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Thank you, fern. It’s nice to hear from someone whose had similar experiences and it’s lovely to have a forum where mums can discuss how they have found motherhood honestly!

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Hi Anna, I just wanted to say you’re not alone in your feelings about feeding at all! I was very lucky I didn’t ever feel low or anything after having my baby and breastfeeding went pretty well from the start and I felt such an overwhelmingly strong attachment to my daughter and feeding her that I couldn’t bare the thought of anyone else doing it!! My mum kept suggesting I express and get her used to a bottle but it genuinely made me want to cry watching my husband try to give her a bottle at 4 months! Feeding her was MY job! Ultimately she wasn’t really interested in the bottle and I never pushed it so ended up breastfeeding a lot longer than originally planned but I never felt I could admit to anyone my feelings about other people feeding her, I’ve always kept it to myself in case people think I’m weird or an obsessive mother! You can’t help how you feel though and it’s natural I think, so if you want to keep breastfeeding you do it as long as you want! X

Fern,

What a wonderfully brave and honest post. I didn’t feel the same kind of disconnect that you and others have described but while my baby boy was wrapped on my chest while I delivered the placenta I do remember feeling nothing. I didn’t cry, there was no overwhelming joy and in the subsequent weeks I know when people asked “do you love him more than anything?” I replied with “I don’t know him yet”. He was mine and I cared for him but I didn’t know him so how was I meant to love him unconditionally. There was no fog over our bond but it did take a month or so for me to love him more than just care for him. I would definitely say that birth is able to completely stun your body and brain making emotions difficult and that it’s only as Spencer has become his own person I’ve grown to love him.

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This is a really interesting perspective Claire thank you! It’s given me lots of food for thought. The whole area is something I’m really interested in now and I’d love to know more about the chemical changes to your mind and body over the course of growing and then delivering a baby. It’s fascinating x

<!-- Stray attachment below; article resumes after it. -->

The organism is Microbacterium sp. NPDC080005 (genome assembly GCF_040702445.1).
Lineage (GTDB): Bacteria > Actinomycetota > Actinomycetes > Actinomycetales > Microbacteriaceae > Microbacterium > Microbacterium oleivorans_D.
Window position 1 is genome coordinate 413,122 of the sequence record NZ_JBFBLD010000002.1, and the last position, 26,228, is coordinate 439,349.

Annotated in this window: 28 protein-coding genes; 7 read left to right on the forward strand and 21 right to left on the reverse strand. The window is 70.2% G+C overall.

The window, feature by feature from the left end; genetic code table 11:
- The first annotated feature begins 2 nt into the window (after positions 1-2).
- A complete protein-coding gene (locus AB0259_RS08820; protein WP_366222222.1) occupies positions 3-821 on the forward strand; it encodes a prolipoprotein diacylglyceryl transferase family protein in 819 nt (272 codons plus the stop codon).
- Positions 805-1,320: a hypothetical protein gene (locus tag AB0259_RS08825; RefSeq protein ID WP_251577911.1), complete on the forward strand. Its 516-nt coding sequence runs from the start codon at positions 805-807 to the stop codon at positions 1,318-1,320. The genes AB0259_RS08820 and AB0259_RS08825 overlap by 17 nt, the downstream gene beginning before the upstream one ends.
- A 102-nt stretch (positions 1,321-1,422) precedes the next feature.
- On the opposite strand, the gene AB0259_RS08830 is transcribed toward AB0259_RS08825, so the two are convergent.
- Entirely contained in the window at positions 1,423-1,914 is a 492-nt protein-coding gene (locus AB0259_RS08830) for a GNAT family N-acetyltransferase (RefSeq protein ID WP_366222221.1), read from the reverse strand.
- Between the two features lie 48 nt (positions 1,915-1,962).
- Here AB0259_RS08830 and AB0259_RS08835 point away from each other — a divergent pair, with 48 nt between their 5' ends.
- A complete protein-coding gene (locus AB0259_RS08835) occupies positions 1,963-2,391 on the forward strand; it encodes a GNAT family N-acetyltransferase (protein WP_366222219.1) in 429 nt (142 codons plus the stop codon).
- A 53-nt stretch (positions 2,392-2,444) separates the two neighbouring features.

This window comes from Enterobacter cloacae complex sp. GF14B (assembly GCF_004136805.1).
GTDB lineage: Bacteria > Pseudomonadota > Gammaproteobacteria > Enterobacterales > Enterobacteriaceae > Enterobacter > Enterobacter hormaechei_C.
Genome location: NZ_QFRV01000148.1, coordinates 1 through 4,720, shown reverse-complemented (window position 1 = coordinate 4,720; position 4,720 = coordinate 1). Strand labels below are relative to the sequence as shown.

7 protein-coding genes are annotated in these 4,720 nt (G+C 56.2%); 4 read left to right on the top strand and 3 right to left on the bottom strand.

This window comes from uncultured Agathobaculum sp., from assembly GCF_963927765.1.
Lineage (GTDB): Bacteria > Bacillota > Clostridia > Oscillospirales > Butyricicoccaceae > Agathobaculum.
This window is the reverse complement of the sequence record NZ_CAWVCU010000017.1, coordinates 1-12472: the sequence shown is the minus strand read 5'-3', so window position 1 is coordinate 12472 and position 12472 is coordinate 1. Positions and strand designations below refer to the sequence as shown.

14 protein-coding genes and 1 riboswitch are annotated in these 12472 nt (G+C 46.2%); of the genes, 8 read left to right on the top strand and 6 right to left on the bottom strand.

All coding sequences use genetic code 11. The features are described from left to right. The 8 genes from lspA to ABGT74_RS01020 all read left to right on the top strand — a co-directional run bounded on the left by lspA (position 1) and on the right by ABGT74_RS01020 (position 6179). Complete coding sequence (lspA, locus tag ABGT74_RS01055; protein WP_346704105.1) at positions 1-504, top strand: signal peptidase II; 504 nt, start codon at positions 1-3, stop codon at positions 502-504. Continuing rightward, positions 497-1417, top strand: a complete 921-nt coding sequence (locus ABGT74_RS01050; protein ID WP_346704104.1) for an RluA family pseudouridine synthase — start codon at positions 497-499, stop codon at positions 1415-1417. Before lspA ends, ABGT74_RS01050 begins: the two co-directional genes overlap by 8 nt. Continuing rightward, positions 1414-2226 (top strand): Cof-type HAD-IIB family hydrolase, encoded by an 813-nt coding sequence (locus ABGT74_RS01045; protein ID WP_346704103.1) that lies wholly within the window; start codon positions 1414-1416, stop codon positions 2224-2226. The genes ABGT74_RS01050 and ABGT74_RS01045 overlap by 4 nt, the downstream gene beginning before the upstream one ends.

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Fern,
Thank you for posting such an honest article. There are so many ‘it’s the best feeling in the world’, comments around when you are pregnant, when you don’t quite feel like that once your baby arrives it can be very lonely. Our baby was very ill when she was born with a strep b infection and spent two weeks in NICU in a specialist hospital whilst I had to stay in the hospital I’d given birth in for a week. Our first cuddle didn’t happen until day 7 and honestly I think I was just so devistated looking at this poorly bundle covered in wires I didn’t have any room for any other emotions. Perhaps it was the separation that put a delay on that bonding feeling but when she was so ill, the fact that I felt like I was looking at someone else’s baby filled me with guilt. Of course I wanted her to get better, I fed her and cared for her but I don’t think I loved her. Not yet.
Once we got out of hospital I really struggled. Of course I was (and am) so grateful that we got to bring our little girl home when many others in the same situation are not so lucky, however I felt desperately sad at the moments I had lost and how unfair it all was. We also have to have check ups to check in her development which prey on my mind a lot, although so far she is far exceeding all expectations and hitting all her milestones and some!
Six months on I’m feeling much better although still have really low days every couple of weeks where I question myself as a mother and feel hugely guilty for letting this little girl down so badly at the beginning of her life. As the infection is contracted from the mother through birth there is a whole load of guilt that I am learning to manage.
I’m glad you wrote above that it took 10 months or so to feel normal as 6 months down the line I feel as if I should be there by now!
We need to talk about these things. It’s not all wonderful all the time. But a lot of the time it sure is ?

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Oh my goodness Rachel my heart goes out to you – no wonder you’ve had low moments, being in a different hospital is a very difficult situation in any circumstance, let alone when it involves you having just given birth and being away from your baby.

I know people will have told you it’s not your fault and deep down you know that – but it’s hard to not let those feelings of guilt take over when you’re sleep deprived and looking after a tiny helpless human being.

I’m so happy to hear your little one is doing well and thank you for ending your comment on a positive note – motherhood is an amazing thing x

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Well done Fern, for being so honest and writing such a beautiful, raw article and breaking the taboo. It’s just ‘expected’ that you *must* love your baby the second you see them but the reality can be very different. I often felt like I was drowning. I’d forget just the very basic things. I was in hospital and they’d say ‘have you fed him yet?’ It hadn’t even crossed my mind and then the guilt kicks in. I should know this, I should be able to do this.